Writing in Nature Communicationson November 24, engineers at Columbia and theoretical collaborators at the Max Planck for the Structure and Dynamics of Matter find that pairing laser light to crystal lattice vibrations can enhance the nonlinear optical properties of a layered 2D material.
Cecilia Chen, a Columbia Engineering PhD student and co-author of the recent paper, and her colleagues from Alexander Gaeta's Quantum and Nonlinear Photonics group used hexagonal boron nitride (hBN). hBN is a 2D material similar to graphene: its atoms are arranged in a honey-combed-shaped repeating pattern and can be peeled into thin layers with unique quantum properties. Chen noted that hBN is stable at room temperature, and its constituent elements -- boron and nitrogen -- are very light. That means they vibrate very quickly.
Atomic vibrations occur in all materials above absolute zero. That movement can be quantized into quasiparticles called phonons with particular resonances; in hBN's case, the team was interested in the optical phonon mode vibrating at 41 THz, corresponding to a wavelength of 7.3 μm, which is in the mid-infrared regime of the electromagnetic spectrum. While mid-IR wavelengths are considered short, and thus, high energy, in the picture of crystal vibrations, they are considered very long and low energy in most optics research with lasers, where the overwhelming majority of experiments and studies are performed in the visible to near-IR range of approximately 400 nm to 2 um.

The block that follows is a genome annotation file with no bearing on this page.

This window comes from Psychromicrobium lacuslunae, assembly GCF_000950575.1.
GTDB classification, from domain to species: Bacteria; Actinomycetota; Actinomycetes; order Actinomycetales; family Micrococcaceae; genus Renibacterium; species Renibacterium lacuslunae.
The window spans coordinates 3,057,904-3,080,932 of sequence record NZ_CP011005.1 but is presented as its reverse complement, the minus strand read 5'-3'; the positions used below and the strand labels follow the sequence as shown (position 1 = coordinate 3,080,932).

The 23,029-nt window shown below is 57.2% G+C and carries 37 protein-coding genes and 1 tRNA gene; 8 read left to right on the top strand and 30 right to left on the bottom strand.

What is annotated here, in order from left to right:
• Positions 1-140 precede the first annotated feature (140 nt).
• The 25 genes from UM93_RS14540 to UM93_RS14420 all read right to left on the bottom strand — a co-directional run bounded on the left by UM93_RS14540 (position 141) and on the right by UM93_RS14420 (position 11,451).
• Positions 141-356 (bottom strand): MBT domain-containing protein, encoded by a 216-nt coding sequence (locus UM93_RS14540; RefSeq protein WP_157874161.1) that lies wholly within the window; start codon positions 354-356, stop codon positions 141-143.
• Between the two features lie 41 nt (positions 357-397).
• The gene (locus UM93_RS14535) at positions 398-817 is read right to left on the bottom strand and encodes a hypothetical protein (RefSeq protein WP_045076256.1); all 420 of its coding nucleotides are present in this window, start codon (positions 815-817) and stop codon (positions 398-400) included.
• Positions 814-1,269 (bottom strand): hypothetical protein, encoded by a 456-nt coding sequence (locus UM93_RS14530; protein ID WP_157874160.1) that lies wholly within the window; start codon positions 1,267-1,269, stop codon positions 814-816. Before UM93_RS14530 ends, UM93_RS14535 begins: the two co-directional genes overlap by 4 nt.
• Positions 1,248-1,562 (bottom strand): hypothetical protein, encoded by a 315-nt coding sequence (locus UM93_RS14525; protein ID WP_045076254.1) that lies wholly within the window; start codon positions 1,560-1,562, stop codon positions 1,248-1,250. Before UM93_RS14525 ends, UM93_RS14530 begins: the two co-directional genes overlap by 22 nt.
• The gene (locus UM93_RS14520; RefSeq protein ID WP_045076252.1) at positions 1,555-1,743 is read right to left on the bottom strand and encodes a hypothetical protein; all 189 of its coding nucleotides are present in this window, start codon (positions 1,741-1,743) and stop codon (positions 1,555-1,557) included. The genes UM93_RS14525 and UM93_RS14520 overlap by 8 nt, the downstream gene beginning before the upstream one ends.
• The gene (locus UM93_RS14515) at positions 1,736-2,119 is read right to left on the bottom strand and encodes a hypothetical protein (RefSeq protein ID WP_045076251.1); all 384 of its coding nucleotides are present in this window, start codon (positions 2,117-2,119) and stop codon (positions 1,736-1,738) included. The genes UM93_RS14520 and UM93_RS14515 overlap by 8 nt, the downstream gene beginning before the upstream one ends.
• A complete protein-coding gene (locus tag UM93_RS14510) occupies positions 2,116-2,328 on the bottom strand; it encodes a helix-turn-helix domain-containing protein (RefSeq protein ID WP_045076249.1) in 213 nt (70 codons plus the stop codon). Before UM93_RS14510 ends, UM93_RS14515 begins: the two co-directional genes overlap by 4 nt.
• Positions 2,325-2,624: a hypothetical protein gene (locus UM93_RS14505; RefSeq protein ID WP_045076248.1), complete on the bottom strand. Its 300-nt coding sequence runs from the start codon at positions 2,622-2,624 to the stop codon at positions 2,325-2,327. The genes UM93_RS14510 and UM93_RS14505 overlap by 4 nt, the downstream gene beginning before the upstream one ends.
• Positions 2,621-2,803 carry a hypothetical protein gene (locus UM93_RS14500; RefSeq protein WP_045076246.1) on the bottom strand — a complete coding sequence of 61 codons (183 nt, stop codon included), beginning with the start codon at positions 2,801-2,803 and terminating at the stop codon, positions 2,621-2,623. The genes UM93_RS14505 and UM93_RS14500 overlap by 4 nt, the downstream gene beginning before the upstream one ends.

When they tuned their laser system to hBN's frequency corresponding to 7.3 μm, Chen, along with fellow PhD student Jared Ginsberg (now a data scientist at Bank of America) and postdoc Mehdi Jadidi (now a Team Lead at quantum computing company PsiQuantum), were able to coherently and simultaneously drive the phonons and electrons of the hBN crystal to efficiently generate new optical frequencies from the medium -- an essential goal of nonlinear optics. Theoretical work led by Professor Angel Rubio's group at Max Planck helped the experimental team understand their results.
Using commercially available, table-top mid-infrared lasers, they explored the phonon-mediated nonlinear optical process of four-wave mixing to generate light close to even harmonics of an optical signal. They also observed greater than a 30-fold increase in third-harmonic generation over what is achieved without exciting the phonons.
"We're excited to show that amplifying the natural phonon motion with laser driving can enhance nonlinear optical effects and generate new frequencies," said Chen. The team plans to explore how they might be able to modify hBN and materials like it using light in future work.
Materials provided by Columbia University School of Engineering and Applied Science. Original written by Ellen Neff. Note: Content may be edited for style and length.
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